What's new: Most hotels worldwide are closed this spring during shelter-in-place orders. Like airlines, they are using this time to develop deep-cleaning disinfection practices that follow guidelines published by the Centers for Disease Control and Prevention (CDC) that directly address coronavirus. From market behemoths like Marriott International to boutique chain Anantara Hotels, Resorts & Spas, newly issued cleaning guidelines call for more frequent cleaning of public areas such as lobbies and fitness centers, the use of electrostatic spray technology that better spreads cleansers, and the availability of hand sanitizers throughout hotels.

The sales pitch: “I think every single hotel out there will be holding sales,” says Pauline Frommer, the editorial director of Frommer's, the guidebook, and publisher of “There will be pent-up demand, and hotels will be in a big world of hurt economically."

Even before they reopen, she points out, many hotels are holding sales at sites such as Buy Now, Stay Later, which sells “hotel bonds” or discounted gift cards for $100, redeemable for $150 after 60 days. This makes eparticipating hotels such as the Greydon House in Nantucket, for instance, about one-third off. In March, Hopper found hotel rates down between 9 and 25 percent across the country. Rates at hotels in San Francisco averaged $218 after March 1 and $292 before.

Before you jump, consider: Hotels normally have generous cancellation policies unless you buy a prepaid, nonrefundable rate, which tends to be lower. Though some hotels will refund even the nonrefundable prepaid rates through June, the best advice is to avoid them (use the AARP member rate instead, which is usually similar).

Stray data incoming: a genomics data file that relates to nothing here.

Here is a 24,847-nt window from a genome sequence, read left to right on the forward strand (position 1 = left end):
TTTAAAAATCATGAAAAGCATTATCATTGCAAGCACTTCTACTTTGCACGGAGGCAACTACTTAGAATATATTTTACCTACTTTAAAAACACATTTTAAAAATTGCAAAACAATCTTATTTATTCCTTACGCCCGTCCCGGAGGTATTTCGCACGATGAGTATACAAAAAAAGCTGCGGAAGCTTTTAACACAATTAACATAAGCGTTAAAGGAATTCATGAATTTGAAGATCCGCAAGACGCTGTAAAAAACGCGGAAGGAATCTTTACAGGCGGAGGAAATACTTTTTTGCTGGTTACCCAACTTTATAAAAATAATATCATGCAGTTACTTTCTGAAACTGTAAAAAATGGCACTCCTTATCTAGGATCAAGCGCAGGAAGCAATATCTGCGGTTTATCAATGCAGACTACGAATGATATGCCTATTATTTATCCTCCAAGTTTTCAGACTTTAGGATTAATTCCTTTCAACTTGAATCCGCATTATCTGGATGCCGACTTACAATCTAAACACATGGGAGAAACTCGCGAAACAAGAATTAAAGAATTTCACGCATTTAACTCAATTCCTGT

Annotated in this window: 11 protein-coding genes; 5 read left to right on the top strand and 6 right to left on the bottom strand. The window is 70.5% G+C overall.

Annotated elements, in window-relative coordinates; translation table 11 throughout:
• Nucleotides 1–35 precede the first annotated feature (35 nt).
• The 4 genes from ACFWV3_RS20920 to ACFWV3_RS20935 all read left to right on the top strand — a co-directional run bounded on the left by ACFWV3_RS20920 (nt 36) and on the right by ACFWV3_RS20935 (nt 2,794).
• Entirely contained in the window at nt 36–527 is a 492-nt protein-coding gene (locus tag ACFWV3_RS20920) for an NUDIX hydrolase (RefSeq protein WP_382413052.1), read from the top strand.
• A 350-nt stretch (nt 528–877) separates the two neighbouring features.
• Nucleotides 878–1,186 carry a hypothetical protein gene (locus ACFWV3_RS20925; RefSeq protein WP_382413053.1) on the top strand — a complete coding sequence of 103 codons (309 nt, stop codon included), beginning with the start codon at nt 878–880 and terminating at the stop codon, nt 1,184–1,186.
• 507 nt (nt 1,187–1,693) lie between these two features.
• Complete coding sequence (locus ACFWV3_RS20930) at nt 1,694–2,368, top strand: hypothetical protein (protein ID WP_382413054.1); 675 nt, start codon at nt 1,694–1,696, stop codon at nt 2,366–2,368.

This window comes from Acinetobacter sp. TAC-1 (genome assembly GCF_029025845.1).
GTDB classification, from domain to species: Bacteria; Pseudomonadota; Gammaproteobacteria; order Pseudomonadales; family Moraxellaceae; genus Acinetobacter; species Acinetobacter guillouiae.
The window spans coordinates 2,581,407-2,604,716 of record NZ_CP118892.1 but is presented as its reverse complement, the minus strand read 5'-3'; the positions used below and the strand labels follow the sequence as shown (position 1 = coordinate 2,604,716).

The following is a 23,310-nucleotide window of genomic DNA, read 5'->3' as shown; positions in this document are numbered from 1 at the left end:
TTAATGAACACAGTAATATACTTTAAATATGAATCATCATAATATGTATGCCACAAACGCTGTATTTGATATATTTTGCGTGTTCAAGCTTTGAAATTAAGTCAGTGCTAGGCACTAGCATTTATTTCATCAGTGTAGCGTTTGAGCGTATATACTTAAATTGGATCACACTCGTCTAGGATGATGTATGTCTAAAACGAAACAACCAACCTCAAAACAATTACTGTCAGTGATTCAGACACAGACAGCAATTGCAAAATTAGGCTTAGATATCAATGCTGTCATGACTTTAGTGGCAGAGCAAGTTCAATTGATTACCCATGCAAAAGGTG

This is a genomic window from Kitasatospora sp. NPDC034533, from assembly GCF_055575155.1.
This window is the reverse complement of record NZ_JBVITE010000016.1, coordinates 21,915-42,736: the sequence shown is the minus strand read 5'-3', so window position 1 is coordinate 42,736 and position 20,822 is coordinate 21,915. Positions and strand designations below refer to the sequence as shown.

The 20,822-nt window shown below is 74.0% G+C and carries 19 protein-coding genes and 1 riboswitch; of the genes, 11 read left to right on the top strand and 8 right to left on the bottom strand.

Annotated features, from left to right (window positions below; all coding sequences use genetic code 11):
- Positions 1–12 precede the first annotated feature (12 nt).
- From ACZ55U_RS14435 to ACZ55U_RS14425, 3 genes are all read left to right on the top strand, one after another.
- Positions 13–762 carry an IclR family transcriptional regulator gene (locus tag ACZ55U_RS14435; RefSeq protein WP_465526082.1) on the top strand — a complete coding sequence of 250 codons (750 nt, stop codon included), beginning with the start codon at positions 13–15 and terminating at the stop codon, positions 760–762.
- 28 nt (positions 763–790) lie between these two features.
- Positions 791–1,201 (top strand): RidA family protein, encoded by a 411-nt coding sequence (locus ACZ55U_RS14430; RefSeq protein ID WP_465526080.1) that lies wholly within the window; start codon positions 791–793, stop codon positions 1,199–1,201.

Also realize that your favorite hotel may not come back the same as you remember, if it even comes back. “For the near future, hotel offerings may change a bit,” Frommer says, indicating some hotels may not reopen and at others amenities like spas may lag in returning to service.


What's new: After the drama of quarantined and virus-stricken passengers unable to disembark from ships such as the Diamond Princess, the cruise industry is stepping up its hygiene protocols to convince travelers to book their ships again. Michelle Fee, CEO of Cruise Planners, a travel agency based in Coral Springs, Florida, forecasts a sea of changes: Elevator buttons will be wiped down several times an hour. Buffet dishes will not be self-serve but spooned onto plates by dining servers. Passengers and crew will be checked for temperature. Larger ships will beef up their onboard clinics, and there will be social distancing seating in theaters.

The sales pitch: Except for small-ship expedition cruises, the industry has always been a good place to look for deals, and now is no exception. Royal Caribbean is offering three-night cruises to the Bahamas from $189 a person. It and many cruise lines are offering free cancellations up to 48 hours before sailing. But beware: In that case, you'll get a credit for a future cruise, not a refund.

Before you jump, consider: Most cruise lines have set June or July dates to resume sailings, but that depends on government restrictions, and the CDC's current “no-sail” order could extend to July 24. Both Canada and Alaska have deferred cruises to July 1, subject to governmental approvals.

When travel bans are lifted, not every ship and itinerary will be available compared with prepandemic schedules. “Once they get the OK from the CDC, cruise lines will roll out ships,” says Fee. “Lines that had 22 ships might start with five and add on. Most won't get to full capacity until toward the end of the year."


What's new: Group trips, where it's harder to maintain social distancing standards, may be slower to rebound than other forms of travel. Intrepid Travel, one of the largest small-group operators, has suspended all but a few tours scheduled globally until at least Sept. 30. Tauck, a luxury tour company offering group and private trips, has canceled departures through June and has relaxed cancellations penalties through July.

The sales pitch: TravelZoo recently advertised a five-night all-inclusive resort stay in Jamaica with airfare for $499. It also had an eight-night South Africa safari with airfare from $1,699.

Before you jump, consider: Read the terms and conditions carefully, as they may vary based on when you booked and when you plan to travel. For example, G Adventures offers free cancellations and rebookings up to 14 days prior to departure before Dec. 31, 2020. That window stretches to 30 days for trips departing between Jan. 1 and May 31, 2021.